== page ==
What are good grounds for appeal in insolvency applications?
Applying for permission to advance fresh evidence on appeal is a tricky application, which has had varying degrees of success in the courts. Zheng Yougxiong v Gate Ventures Plc(1) is a useful example of the application of the criteria, albeit in the context of insolvency proceedings.
Mr Zheng was a shareholder in, and creditor of, Gate Ventures plc. He sought and failed to obtain an administration order against Gate Ventures plc on the basis of a £2.5 million debt (the First Application).
Gate Ventures plc told the court that it would be receiving quarterly payments of £50,000 from another company, Ginger & Moss Limited. Those payments were shown in its cash flow forecast which formed part of a plan to pay off its creditors. When asked at the hearing why the first payment had not yet been received, Gate Ventures plc said that it was because of the fact of the First Application having been made.
At the hearing of the First Application, Judge Prentis concluded that Gate Ventures plc was insolvent on a cash flow basis, but not on a balance sheet basis, and although there was a reasonable prospect of the purpose of administration being achieved, as a matter of discretion he refused to make the administration order. Gate Ventures plc had a better prospect of being able to trade out of its cash flow difficulties if it remained outside a formal insolvency process. That was based on evidence presented by Gate Ventures plc which included its plans for trading out of its difficulties and incorporated the cash flow forecast which demonstrated its ability to do so. Permission to appeal the decision of Judge Prentis was refused on the papers by Roth J on 2 December 2019; Mr Zheng therefore pursued an application for permission before Zacaroli J which was refused on the grounds of appeal then relied on.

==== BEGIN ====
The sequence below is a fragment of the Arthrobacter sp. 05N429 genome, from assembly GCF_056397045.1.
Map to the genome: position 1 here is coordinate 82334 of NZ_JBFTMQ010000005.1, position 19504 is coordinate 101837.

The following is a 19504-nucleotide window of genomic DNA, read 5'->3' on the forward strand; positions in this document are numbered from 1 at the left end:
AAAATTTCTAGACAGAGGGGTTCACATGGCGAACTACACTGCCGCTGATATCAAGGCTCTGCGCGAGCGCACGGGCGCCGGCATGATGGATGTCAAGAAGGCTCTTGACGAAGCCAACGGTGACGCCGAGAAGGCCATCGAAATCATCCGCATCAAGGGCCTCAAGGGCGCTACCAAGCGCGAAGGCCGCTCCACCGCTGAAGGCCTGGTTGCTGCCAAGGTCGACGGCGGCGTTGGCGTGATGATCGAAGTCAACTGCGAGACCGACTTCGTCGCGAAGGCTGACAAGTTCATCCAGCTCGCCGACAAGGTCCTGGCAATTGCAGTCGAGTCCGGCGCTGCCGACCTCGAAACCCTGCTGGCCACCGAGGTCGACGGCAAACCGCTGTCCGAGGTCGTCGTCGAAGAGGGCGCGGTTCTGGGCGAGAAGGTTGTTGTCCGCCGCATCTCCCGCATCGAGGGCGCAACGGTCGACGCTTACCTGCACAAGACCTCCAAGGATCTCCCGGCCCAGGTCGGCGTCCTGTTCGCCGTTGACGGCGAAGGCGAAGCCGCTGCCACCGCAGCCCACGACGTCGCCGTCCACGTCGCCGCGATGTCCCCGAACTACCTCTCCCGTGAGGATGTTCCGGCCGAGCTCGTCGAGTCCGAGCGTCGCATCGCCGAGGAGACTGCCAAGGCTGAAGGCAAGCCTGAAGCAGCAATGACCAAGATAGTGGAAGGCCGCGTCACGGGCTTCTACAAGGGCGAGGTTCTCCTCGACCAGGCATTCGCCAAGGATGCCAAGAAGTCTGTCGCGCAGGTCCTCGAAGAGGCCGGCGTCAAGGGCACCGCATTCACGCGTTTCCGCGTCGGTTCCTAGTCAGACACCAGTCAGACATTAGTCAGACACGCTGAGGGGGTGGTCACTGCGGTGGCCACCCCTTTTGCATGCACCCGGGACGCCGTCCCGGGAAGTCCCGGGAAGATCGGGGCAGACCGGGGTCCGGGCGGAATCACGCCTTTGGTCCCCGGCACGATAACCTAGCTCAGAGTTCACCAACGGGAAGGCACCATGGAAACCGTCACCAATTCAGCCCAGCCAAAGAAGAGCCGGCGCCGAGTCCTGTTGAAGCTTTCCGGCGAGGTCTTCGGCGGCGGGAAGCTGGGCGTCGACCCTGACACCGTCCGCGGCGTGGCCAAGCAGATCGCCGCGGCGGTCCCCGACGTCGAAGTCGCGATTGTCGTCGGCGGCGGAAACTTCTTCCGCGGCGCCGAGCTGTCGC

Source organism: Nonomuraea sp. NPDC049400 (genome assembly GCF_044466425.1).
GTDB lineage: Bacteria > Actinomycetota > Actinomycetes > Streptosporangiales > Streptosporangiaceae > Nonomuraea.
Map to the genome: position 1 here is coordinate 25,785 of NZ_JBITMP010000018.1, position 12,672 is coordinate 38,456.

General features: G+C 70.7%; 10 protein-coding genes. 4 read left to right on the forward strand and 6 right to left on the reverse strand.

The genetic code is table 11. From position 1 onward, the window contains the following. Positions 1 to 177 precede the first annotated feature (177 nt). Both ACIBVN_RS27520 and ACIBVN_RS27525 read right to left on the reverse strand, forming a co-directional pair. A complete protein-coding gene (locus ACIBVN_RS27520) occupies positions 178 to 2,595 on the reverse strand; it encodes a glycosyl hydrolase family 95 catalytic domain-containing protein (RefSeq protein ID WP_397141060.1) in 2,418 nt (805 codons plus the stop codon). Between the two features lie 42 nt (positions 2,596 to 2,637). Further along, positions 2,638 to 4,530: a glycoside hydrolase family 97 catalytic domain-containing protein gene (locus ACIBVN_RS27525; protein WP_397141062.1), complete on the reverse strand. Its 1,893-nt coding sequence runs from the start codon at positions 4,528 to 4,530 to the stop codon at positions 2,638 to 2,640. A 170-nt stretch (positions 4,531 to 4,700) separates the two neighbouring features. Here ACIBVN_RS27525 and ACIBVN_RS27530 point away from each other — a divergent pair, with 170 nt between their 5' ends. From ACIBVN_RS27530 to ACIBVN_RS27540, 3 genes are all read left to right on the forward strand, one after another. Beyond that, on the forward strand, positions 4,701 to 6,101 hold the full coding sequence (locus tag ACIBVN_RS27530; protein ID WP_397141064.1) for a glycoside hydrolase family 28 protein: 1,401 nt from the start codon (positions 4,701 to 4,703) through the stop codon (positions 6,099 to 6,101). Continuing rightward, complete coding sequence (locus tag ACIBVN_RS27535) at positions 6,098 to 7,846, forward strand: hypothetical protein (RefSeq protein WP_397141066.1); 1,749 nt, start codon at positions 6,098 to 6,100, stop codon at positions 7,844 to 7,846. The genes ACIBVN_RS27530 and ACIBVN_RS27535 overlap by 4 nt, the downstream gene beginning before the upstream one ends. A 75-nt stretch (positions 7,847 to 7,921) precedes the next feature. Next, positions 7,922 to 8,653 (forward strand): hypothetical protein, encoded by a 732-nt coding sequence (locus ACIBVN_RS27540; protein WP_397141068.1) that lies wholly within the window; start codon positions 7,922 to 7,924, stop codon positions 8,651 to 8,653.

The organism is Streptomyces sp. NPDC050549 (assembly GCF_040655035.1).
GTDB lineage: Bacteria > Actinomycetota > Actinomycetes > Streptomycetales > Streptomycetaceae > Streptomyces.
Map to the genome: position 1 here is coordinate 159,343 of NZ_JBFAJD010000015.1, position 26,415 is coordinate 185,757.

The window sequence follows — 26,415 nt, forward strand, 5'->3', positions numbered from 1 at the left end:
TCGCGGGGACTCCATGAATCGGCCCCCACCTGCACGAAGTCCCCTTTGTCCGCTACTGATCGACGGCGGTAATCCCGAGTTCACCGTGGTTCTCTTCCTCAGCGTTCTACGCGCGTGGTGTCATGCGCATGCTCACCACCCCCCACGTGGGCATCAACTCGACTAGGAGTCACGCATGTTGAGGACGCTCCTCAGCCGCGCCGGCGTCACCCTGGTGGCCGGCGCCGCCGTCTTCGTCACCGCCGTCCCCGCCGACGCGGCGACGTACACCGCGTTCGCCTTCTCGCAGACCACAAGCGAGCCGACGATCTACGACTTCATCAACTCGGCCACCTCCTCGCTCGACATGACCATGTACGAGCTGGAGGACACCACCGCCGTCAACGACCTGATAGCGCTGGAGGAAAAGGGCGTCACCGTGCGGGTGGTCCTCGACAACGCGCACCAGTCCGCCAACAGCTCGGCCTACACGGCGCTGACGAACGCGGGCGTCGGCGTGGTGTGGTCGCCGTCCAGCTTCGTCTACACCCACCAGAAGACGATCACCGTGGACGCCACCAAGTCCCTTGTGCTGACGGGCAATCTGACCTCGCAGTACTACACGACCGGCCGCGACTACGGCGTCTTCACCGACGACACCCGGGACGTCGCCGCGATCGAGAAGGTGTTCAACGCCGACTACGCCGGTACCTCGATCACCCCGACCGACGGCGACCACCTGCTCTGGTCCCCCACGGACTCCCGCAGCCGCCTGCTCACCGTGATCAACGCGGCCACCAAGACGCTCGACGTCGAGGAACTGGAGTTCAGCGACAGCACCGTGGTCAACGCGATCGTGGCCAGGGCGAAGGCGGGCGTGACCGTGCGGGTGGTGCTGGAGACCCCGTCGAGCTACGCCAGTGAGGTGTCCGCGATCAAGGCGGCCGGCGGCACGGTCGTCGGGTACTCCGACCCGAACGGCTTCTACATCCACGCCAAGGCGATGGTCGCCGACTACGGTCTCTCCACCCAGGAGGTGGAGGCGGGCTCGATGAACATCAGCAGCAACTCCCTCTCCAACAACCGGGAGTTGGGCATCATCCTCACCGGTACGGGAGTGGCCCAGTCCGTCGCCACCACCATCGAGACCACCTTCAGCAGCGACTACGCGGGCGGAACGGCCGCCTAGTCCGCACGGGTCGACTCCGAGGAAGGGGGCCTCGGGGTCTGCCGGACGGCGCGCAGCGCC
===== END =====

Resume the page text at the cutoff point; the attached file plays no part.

New evidence was uncovered showing that the quarterly payments of £50,000 from Gate Ventures plc were not obligation but a payment plan that had merely been discussed, Mr Zheng applied to amend his grounds of appeal/seek permission to appeal on that basis and on the basis that Gate Ventures plc deliberately misled the court.
The criteria that must be satisfied for an appeal(2) are:
- The evidence could not have been obtained with reasonable diligence for use at trial.
- The evidence is such that it would probably have an important influence on the result of the case, although it may not be decisive.
- The evidence must be such as is presumably to be believed.
Zacaroli J was satisfied that there was a real prospect of successfully establishing that, had the new evidence been available to the judge at the time of the hearing, it would probably have had an important influence on him when weighing up the reliability of both parties evidence.
As to Mr Zheng's allegation that Gate Ventures plc had deliberately misled the court, Zacaroli J decided that it was not something he could determine without cross-examination. However, he thought there is a real prospect of establishing on appeal at least a prima facie case that the court was misled.
On that basis Zacaroli J granted permission to appeal on both grounds of the application.
Applying for permission to advance fresh evidence on appeal is a tricky application, which has had varying degrees of success in the courts. This case is a useful example of the application of the criteria. Zacaroli J granted permission to appeal as he was satisfied that the evidence could not have been obtained with reasonable diligence for use at a hearing and that there was a real prospect of showing that if the fresh evidence had been available to the first instance judge the decision may have been different.
This case makes it clear that if unreliable evidence is put before the court, decisions based on that unreliable evidence can be challenged on appeal, or by a fresh action being brought. Here, in the case of insolvency proceedings, the company is left in a state of limbo as it continues to fend off applications for administration.
(1)  EWHC 645 (Ch)(2) Ladd v Marshall  1 WLR 1489